Personal Data Protection Act 1995, Article 7.

  58. 58.

    Ibid, Article 8.

  59. 59.

    The data subject’s rights and interests that will be affected if he/she elects not to provide his/her personal data.

  60. 60.

    Personal Data Protection Act 1995, Article 9.

  61. 61.

    Ibid, Article 10.

  62. 62.

    Personal Data Protection Act 1995, Article 13, Where a request is made by a data subject to a government or non-government agency pursuant to Article 11, the agency shall determine whether to accept or reject such request within thirty days; such deadline may be extended by up to thirty days if necessary, and the data subject shall be notified in writing of the reason for the extension.

  63. 63.

    Ibid, Article 11. Article 20 of the Enforcement Rules of the Personal Data Protection Act 1996 The circumstances “where the specific purpose no longer exists” referred to under Paragraph 3, Article 11 of the PDPA shall mean any of the following circumstances: 1. the government agency has been dissolved or reorganized without another agency to take over its tasks; 2. the non-government agency has ceased its business or been dissolved without another agency to take over its business, or the non-government agency has changed the scope of its business, thereby causing the purpose for which the personal data were collected to be no longer applicable; 3. the specific purpose has been reached, and there is therefore no longer necessary to continue the processing and use of personal data; or 4. other circumstances where the specific purpose evidently can no longer be reached or no longer exists.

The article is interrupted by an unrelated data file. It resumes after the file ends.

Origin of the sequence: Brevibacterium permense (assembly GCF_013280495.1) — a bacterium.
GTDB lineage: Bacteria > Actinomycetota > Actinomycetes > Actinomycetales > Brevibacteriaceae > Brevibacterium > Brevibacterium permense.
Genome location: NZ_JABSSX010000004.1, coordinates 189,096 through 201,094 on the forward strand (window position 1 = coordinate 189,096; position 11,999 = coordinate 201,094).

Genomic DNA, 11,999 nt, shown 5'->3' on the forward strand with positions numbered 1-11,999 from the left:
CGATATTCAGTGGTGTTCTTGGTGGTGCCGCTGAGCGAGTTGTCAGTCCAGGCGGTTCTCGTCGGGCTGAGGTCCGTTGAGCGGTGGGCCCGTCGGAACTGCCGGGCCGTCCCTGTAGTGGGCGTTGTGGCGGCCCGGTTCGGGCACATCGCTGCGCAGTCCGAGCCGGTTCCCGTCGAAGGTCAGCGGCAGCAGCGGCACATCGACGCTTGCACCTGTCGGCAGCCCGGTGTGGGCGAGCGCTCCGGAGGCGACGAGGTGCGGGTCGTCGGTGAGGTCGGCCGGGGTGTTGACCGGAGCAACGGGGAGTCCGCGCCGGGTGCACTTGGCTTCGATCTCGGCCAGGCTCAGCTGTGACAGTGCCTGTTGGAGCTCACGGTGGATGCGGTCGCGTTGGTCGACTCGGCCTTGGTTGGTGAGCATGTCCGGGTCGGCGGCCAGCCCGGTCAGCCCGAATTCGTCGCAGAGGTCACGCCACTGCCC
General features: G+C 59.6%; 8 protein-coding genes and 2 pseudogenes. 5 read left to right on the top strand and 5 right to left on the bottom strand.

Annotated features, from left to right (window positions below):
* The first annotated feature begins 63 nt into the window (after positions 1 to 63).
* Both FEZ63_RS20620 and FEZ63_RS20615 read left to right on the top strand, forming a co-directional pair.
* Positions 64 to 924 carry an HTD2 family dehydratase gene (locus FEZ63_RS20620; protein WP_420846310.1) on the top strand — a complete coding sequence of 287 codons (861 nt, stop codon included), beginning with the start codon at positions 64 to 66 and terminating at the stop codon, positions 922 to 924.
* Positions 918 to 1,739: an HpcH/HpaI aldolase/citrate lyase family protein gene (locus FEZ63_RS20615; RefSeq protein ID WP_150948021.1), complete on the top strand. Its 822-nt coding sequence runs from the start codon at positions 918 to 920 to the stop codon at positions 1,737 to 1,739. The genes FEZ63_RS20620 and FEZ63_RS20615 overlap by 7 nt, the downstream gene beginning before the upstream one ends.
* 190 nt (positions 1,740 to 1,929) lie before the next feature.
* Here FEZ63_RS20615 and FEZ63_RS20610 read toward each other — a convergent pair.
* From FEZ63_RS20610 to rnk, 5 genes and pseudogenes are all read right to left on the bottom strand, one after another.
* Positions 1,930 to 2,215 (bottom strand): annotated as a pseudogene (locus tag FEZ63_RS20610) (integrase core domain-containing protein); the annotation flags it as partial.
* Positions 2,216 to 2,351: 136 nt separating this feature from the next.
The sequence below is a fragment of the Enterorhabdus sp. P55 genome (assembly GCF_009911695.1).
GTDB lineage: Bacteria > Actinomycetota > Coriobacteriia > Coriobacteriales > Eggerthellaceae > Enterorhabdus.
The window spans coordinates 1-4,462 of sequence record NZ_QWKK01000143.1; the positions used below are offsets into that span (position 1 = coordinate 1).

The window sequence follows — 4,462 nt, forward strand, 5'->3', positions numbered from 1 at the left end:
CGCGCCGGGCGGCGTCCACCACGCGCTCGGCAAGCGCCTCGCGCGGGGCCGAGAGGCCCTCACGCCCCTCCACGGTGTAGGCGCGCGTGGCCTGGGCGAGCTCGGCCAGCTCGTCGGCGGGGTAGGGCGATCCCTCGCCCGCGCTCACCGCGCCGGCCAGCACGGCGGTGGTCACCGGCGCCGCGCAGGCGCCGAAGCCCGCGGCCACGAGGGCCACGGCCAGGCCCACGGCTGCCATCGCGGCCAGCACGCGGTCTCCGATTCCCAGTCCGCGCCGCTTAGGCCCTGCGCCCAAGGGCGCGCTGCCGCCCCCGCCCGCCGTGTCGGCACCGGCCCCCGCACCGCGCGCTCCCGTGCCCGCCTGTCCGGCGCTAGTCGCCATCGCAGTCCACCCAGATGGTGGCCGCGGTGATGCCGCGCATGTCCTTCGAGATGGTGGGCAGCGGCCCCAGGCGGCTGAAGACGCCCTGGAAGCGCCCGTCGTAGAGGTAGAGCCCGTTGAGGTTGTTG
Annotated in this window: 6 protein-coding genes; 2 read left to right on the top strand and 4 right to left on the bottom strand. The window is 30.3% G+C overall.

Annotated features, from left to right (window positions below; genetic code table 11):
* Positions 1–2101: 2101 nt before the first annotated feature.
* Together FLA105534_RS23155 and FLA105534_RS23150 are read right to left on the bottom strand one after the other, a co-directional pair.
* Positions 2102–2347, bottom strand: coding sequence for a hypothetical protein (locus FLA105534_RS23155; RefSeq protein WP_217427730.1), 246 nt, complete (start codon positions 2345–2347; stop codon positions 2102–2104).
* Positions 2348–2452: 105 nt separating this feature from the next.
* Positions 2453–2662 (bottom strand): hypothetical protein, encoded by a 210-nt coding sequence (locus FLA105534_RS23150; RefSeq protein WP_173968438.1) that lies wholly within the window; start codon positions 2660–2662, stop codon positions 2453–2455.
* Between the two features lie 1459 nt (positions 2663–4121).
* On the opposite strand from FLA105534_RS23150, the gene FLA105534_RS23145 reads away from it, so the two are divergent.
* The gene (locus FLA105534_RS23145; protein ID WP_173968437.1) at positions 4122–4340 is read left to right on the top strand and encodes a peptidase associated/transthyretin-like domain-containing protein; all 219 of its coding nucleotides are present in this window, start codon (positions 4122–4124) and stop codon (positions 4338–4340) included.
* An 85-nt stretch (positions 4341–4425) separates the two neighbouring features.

64. 64.

    Ibid. When the specific purpose of data collection no longer exists, or upon expiration of the relevant time period, the government or non-government agency shall, on its own initiative or upon the request of the data subject, erase or cease processing or using the personal data, unless the processing or use is either necessary for the performance of an official or business duty, or has been agreed to by the data subject in writing. A government or non-government agency shall, on its own initiative or upon the request of the data subject, erase the personal data collected or cease collecting, processing or using the personal data in the event where the collection, processing or use of the personal data is in breach of the Act.

  65. 65.

    Ibid.

  66. 66.

    Personal Data Protection Act 1995, Article 12. Article 22 of the Enforcement Rules of the Personal Data Protection Act 1996, A notification given via “appropriate means”, as referred to under Article 12 of the PDPA, shall mean a notification that is given in a prompt manner via verbal words, in writing, over the phone, via text messages, email, fax, electronic documents or other means that can effectively make the information known or available to the data subjects. However, if such notification entails disproportionate costs, a government or non-government agency may, taking into consideration the technical feasibility and privacy protection of the data subjects, notify the data subjects through the Internet, the media or other proper and public means. A notification given under Article 12 of the PDPA shall include the facts pertaining to the data breach and the response measures already adopted to address such breach of personal data.

  67. 67.

    Criminal Code, 1928, version 2019, Ministry of Justice, https://law.moj.gov.tw/ENG/LawClass/LawAll.aspx?pcode=C0000001

  68. 68.